- November 25th, 2011
- Dafiq Hussein
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Universities here in Britain often carry out some remarkable research as, after all, they employ some of the brightest academics in the land, and so it is no surprise that scientists at Oxford University have been hard at work recently trying to find ways to optimise fibre-optics.
The Oxford University scientists are hoping to license technology that will make it easier to monitor telecommunications signals in optical fibres. A team from the university’s physical and theoretical chemistry research group has announced that they have developed a way to direct light in and out of the side of the fibre-optic cables. This is clever stuff indeed!
Furthermore, the method they have developed does not require expensive splitting or coupling devices, and so, may lead to even better cheap calls abroad.
This technology was originally developed to improve a spectrographic method of analysing liquids, however, it is believed that such techniques could be implemented by the telecoms industry as a way of taking a very small amount of light out of a cable in order to check the signal.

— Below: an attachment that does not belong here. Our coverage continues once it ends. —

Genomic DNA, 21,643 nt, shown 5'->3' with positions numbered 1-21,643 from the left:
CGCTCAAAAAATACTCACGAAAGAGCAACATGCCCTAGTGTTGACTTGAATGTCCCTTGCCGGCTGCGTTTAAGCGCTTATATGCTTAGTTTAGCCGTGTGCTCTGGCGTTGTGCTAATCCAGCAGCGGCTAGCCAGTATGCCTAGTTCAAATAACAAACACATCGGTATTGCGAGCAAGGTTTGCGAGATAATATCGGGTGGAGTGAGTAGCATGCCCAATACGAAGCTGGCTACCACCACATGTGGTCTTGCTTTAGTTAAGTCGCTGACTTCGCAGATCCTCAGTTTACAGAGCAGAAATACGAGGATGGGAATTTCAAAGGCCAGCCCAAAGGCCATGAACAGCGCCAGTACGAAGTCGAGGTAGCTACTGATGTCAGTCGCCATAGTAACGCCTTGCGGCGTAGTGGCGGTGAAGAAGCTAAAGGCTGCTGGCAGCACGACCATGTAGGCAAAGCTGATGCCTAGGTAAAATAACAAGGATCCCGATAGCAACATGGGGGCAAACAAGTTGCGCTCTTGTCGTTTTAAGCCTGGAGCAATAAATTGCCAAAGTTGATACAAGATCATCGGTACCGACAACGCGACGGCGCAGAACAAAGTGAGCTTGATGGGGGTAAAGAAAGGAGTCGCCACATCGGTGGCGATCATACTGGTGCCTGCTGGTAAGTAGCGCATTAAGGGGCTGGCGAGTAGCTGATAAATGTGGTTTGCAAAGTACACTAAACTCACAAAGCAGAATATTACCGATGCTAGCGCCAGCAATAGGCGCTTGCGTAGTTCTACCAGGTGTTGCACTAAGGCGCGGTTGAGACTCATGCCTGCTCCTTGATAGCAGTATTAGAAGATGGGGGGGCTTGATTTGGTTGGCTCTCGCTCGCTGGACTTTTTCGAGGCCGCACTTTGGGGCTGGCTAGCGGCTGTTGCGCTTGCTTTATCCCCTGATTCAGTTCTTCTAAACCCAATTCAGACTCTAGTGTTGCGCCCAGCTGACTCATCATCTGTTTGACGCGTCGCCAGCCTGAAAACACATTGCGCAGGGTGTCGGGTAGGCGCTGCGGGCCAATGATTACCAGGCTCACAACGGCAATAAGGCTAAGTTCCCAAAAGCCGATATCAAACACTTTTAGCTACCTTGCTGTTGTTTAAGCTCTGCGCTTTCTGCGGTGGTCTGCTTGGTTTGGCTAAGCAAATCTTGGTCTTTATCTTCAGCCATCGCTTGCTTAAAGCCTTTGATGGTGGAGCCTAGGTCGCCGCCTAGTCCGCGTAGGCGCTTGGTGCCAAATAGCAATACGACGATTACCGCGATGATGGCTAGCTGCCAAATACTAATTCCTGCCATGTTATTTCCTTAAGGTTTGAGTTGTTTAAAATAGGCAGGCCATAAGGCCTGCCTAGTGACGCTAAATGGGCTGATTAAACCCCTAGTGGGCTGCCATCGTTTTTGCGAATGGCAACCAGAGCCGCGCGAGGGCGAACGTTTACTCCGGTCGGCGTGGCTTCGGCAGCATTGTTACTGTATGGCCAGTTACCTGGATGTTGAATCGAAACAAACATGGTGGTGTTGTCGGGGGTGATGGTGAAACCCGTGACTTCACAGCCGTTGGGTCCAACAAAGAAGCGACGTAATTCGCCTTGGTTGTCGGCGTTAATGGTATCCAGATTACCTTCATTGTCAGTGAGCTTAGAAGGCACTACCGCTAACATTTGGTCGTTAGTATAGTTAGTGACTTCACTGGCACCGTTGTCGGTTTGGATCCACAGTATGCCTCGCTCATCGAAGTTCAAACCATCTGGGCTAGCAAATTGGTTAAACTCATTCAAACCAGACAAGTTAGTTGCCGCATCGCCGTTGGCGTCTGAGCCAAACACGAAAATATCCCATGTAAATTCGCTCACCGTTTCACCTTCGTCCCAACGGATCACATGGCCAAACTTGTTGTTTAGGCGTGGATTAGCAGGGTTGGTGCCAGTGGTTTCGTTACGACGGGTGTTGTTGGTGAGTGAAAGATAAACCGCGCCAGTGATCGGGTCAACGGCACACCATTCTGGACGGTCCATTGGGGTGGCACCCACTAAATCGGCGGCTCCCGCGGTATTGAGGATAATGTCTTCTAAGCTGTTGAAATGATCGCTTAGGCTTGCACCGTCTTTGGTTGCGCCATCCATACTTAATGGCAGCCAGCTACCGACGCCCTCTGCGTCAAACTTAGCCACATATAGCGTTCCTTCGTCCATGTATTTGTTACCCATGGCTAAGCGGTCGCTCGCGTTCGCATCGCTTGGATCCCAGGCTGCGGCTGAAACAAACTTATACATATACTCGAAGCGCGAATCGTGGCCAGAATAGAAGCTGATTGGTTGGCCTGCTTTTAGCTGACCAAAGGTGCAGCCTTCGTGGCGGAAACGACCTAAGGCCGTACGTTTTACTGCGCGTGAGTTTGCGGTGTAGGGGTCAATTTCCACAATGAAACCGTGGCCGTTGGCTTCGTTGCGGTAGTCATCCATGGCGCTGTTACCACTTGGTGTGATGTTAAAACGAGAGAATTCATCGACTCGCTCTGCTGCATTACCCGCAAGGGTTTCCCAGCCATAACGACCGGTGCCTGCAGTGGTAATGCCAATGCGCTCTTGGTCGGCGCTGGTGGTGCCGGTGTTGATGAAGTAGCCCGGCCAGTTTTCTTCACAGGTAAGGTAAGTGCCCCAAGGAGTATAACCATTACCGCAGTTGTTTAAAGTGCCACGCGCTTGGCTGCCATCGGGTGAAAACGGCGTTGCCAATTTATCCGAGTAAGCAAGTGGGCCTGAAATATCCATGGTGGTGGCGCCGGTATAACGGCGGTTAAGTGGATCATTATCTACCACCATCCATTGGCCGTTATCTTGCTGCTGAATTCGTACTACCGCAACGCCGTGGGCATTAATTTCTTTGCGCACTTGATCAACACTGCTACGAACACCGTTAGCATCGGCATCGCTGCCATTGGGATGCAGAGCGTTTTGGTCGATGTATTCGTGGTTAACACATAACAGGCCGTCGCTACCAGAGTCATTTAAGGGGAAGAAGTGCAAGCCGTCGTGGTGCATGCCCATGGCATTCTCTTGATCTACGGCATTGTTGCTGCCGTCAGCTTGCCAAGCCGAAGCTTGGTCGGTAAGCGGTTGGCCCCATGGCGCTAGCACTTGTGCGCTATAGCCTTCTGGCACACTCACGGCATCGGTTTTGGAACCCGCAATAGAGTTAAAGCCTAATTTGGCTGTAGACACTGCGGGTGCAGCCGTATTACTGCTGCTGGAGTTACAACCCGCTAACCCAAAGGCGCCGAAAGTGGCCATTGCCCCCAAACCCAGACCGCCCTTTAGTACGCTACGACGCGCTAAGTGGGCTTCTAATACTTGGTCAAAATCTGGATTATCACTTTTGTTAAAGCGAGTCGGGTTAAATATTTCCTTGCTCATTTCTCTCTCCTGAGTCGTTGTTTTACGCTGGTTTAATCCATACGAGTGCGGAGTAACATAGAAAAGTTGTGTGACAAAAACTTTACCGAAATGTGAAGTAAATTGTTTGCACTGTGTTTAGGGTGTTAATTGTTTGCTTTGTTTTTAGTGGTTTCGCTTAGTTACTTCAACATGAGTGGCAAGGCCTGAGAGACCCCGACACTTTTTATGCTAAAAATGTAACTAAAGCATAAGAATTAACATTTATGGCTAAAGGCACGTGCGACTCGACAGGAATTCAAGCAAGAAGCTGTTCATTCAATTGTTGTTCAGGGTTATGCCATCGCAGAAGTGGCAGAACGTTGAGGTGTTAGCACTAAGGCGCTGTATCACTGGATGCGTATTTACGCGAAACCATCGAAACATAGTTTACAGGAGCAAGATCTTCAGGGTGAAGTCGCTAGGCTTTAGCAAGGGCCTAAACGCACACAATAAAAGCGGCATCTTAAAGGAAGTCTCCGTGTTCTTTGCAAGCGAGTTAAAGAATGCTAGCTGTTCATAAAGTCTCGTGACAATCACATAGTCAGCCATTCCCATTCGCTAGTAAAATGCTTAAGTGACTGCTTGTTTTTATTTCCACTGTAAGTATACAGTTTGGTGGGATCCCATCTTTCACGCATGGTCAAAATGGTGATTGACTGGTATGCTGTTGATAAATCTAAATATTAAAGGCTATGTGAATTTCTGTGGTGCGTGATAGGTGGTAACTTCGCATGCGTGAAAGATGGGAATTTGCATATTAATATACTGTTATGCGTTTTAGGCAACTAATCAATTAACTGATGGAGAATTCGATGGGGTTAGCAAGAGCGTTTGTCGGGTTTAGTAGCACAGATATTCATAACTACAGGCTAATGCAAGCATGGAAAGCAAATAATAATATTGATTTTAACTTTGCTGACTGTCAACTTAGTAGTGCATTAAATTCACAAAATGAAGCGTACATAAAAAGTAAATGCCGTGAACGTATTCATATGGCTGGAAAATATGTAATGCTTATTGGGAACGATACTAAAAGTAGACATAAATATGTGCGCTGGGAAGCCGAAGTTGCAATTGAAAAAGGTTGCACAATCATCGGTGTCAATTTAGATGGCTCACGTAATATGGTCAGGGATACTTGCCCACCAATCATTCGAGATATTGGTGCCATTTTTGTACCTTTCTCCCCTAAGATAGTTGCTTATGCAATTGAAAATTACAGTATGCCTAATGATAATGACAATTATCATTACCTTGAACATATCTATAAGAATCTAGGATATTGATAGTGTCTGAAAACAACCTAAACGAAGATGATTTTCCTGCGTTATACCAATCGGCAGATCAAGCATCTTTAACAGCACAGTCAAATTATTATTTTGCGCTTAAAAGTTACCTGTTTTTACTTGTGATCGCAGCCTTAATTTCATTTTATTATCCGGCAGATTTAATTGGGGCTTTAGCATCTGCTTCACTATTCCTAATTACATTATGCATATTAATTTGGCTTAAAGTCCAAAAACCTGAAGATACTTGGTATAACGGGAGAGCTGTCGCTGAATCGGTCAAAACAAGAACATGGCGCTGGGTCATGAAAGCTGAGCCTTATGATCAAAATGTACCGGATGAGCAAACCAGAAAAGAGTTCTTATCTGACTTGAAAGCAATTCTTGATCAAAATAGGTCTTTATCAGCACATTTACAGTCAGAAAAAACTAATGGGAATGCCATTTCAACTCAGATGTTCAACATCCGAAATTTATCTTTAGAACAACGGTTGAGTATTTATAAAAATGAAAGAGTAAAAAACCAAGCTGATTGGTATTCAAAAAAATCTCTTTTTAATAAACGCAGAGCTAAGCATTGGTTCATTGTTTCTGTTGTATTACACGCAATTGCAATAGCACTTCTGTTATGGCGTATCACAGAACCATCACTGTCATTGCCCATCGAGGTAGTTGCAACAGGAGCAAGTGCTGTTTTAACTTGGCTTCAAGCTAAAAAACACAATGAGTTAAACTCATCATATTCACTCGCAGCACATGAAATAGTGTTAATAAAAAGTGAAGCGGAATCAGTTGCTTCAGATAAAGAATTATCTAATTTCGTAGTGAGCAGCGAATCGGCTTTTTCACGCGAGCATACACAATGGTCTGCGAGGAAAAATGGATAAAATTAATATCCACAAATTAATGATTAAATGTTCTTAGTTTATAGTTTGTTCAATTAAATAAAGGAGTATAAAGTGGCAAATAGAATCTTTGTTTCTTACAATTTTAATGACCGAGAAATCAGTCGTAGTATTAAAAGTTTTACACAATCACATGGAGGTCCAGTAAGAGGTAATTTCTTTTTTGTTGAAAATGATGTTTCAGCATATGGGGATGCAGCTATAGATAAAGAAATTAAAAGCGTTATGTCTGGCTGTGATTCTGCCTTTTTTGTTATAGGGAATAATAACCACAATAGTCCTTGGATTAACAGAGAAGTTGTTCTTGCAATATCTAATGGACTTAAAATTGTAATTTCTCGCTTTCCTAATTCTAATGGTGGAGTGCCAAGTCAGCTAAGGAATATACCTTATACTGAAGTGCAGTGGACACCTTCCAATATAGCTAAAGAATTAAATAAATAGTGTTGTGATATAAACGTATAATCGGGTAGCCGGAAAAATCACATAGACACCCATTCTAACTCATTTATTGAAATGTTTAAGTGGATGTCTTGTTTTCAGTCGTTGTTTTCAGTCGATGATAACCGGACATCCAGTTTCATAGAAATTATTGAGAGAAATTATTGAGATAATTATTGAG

Lead researcher, Dr Claire Vallance, has been quoted saying: “This just provides a fairly simple means of doing that. The nice thing about it is it will work for any wavelength of light. Most existing fibre beam splitters or couplers […] are optimised for a particular wavelength of light, whereas our one, because it’s based on a kind of micro-mirror, will work at any wavelength.”
Ms Vallance went on to add: “We ended up having to do some kind of clever coupling chemistry that chemically bonds the aluminium just to the notched bit and not the other bit. Once we figured that out, it worked straight away.”
Isis Innovation, Oxford University’s technology transfer firm, is currently looking to license the technique to interested companies.